Sunday, February 7, 2010

The Who Super Bowl weekend (part 2)

A few weeks ago, I stumbled across a TV airing of “Amazing Journey: The Story Of The Who” – billed as the definitive documentary on the band. It certainly is a thorough piece of work. Nominated for a 2009 Grammy Award, the movie received its world premiere at the Toronto International Film Festival back in 2007, and is available on DVD.

The doc offers insight into the makeup of one of rock’s most volatile bands, whose origins developed from a traditional jazz band known as The Confederates, with Pete Townshend on banjo and John Entwistle on French horn. In 1961, as lead guitarist in his band The Detours, Roger Daltrey spotted Entwistle walking down the street one day with a bass slung over his shoulder and asked him to join the band; John accepted, and a few weeks later suggested they bring in Pete as a second guitarist.

The Detours played shows, their drummer quit, they fired the singer - Roger took over - and then fate stepped in one more time: as Roger tells it in the film, Keith Moon walked up to him at a gig and, just as the band wrapped up a set and was about to take a break, flat out told him to his face that he’s a better drummer than the one they have (a rent-a-drummer, as they were between members). Daltrey accepted the challenge, Moon jumped behind the kit and the band took off like a 747. The impromptu Keith Moon “audition” consisted of one song: “Road Runner,” and legend has it he broke the bass pedal and two drum skins.

You couldn’t plan to form a band this way and have it work out as well as it did. Crazy stuff.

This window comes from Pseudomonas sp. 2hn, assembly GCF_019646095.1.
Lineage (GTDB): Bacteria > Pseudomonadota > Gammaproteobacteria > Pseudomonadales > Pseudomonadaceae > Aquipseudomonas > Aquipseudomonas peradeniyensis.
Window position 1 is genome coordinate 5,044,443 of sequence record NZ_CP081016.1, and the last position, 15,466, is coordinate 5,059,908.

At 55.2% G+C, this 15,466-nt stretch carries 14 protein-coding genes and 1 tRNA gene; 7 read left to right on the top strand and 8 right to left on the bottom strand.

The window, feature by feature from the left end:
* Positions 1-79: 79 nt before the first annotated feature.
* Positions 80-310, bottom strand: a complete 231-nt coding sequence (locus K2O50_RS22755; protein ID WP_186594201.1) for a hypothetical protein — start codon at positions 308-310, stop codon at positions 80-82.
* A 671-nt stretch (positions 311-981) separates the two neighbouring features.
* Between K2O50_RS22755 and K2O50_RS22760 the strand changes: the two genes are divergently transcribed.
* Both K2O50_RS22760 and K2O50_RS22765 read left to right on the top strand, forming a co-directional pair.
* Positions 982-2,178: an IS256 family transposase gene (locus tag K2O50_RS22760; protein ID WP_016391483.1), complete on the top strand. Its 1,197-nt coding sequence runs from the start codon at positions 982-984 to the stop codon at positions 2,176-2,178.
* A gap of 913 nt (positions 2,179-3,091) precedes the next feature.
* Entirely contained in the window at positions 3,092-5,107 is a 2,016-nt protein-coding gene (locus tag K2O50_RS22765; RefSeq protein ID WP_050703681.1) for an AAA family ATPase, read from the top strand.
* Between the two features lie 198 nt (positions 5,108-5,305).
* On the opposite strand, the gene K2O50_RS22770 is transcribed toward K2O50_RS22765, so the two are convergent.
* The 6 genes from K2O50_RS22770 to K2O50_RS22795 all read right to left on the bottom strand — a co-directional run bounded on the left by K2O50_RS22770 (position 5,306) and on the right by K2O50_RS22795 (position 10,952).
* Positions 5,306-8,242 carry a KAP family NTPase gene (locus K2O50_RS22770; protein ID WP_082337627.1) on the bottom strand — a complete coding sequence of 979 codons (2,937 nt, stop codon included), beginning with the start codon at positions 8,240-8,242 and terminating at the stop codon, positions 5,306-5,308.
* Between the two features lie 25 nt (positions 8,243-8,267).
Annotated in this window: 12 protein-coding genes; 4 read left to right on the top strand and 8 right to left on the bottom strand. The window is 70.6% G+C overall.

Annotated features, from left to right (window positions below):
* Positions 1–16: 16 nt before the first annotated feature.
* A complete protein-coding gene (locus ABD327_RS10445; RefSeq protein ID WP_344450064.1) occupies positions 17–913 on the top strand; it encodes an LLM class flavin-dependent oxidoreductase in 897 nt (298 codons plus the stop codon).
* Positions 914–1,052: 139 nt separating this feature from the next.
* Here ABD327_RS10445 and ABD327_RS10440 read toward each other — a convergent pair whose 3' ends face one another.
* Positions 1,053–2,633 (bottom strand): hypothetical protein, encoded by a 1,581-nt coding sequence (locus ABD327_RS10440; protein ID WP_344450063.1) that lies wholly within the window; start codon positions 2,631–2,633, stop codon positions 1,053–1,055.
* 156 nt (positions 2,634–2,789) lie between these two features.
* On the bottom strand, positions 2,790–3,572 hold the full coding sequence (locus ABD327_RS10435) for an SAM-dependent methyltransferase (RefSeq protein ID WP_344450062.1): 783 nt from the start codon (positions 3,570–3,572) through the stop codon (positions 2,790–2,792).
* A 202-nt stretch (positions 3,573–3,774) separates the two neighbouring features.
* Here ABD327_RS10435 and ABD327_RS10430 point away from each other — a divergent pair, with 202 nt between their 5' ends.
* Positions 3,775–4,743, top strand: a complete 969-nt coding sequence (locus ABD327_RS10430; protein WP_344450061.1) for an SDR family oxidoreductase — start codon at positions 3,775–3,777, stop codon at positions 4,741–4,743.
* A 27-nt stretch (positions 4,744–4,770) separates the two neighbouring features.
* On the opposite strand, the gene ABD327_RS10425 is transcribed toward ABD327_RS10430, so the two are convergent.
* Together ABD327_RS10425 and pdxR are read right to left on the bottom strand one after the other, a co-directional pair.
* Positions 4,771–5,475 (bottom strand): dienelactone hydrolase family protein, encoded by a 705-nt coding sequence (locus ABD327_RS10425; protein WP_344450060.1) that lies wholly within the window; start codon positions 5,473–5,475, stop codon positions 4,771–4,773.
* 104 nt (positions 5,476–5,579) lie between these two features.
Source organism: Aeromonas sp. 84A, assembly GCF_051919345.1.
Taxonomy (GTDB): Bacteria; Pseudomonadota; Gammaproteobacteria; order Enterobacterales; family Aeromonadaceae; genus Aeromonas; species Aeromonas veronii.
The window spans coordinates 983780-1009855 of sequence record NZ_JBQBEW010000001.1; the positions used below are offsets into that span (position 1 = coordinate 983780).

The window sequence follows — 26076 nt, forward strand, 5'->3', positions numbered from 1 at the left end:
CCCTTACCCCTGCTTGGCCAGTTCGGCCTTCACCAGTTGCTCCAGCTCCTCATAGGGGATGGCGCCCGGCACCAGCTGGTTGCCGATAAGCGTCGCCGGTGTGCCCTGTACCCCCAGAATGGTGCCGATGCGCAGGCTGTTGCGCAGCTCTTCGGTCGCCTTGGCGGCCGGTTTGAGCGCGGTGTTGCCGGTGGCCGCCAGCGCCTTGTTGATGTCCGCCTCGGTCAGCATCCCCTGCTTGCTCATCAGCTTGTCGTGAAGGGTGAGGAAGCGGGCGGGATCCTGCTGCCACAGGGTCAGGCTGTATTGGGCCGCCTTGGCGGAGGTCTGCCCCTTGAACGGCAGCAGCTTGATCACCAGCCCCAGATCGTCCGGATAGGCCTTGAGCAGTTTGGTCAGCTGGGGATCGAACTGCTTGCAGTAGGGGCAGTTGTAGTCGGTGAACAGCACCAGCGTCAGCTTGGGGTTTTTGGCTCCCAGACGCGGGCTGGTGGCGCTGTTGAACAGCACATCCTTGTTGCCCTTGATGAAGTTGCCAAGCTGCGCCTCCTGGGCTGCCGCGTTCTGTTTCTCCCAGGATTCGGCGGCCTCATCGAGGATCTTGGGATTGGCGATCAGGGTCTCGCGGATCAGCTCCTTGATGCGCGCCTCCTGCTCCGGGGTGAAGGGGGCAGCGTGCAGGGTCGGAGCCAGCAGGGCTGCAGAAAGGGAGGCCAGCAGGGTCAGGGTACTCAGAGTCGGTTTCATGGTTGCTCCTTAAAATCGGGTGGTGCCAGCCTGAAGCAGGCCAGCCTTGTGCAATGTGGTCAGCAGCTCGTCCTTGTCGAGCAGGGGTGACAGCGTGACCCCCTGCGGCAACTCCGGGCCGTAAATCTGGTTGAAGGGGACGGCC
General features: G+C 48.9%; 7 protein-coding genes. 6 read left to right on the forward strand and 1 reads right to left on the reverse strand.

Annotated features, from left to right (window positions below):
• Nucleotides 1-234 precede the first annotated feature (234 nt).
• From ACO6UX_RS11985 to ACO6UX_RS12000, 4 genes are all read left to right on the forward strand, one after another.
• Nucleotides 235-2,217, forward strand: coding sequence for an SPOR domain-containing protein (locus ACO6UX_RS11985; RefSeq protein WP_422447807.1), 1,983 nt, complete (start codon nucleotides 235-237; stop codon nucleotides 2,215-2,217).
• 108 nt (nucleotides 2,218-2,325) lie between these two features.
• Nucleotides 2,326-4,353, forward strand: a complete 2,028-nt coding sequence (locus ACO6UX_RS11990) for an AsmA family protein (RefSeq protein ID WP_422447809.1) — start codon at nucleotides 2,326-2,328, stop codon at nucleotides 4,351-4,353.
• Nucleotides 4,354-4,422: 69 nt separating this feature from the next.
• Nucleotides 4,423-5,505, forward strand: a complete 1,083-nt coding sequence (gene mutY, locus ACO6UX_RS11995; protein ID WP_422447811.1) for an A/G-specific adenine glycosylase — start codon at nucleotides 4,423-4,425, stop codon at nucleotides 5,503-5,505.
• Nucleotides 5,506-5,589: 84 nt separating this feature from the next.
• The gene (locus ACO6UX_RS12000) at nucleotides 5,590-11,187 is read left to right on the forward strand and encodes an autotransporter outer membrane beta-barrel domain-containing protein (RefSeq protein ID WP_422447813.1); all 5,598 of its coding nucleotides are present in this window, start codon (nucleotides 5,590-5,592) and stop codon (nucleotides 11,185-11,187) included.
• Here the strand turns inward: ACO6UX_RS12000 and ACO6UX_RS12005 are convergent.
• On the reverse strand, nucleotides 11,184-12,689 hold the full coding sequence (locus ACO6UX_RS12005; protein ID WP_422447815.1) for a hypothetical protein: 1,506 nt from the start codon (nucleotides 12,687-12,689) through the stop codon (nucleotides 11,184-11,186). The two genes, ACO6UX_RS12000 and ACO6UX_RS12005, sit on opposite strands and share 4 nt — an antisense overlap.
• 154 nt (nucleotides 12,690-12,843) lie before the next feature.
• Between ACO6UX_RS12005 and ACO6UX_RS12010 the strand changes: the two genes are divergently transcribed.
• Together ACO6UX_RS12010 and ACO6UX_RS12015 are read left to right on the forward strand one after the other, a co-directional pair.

In February 1964, one of Pete’s art-school pals suggested they change their name to The Who, so they did; then, a few weeks later, a new publicist walked in and, in an effort to appeal to fans known as The Mods, changed their name to The High Numbers. They released a single - “Zoot Suit” - which failed to chart and, after a management change, they became The Who again in November of the same year (wow, did Spinal Tap ever nail this: The Originals –> The New Originals –> The Thamesmen, etc.).

The doc includes some pretty cool footage of The High Numbers playing The Railway Hotel in London in 1964 - it was at this club that Pete accidentally smashed his first guitar in the fall of that year; a week later, Keith Moon trashed his drum kit in a show of band solidarity…and the rest is history.

Check out this vintage footage from The Railway Hotel; the guys were all roughly about 20 at the time this was shot.

The High Numbers - Ooh Poo Pah Doo / Gotta Dance To Keep From Crying

The High Numbers – Zoot Suit
Released July 3, 1964
(still image accompanies audio of single)

The High Numbers – I’m The Face (b-side of Zoot Suit)
(slide show accompanies audio)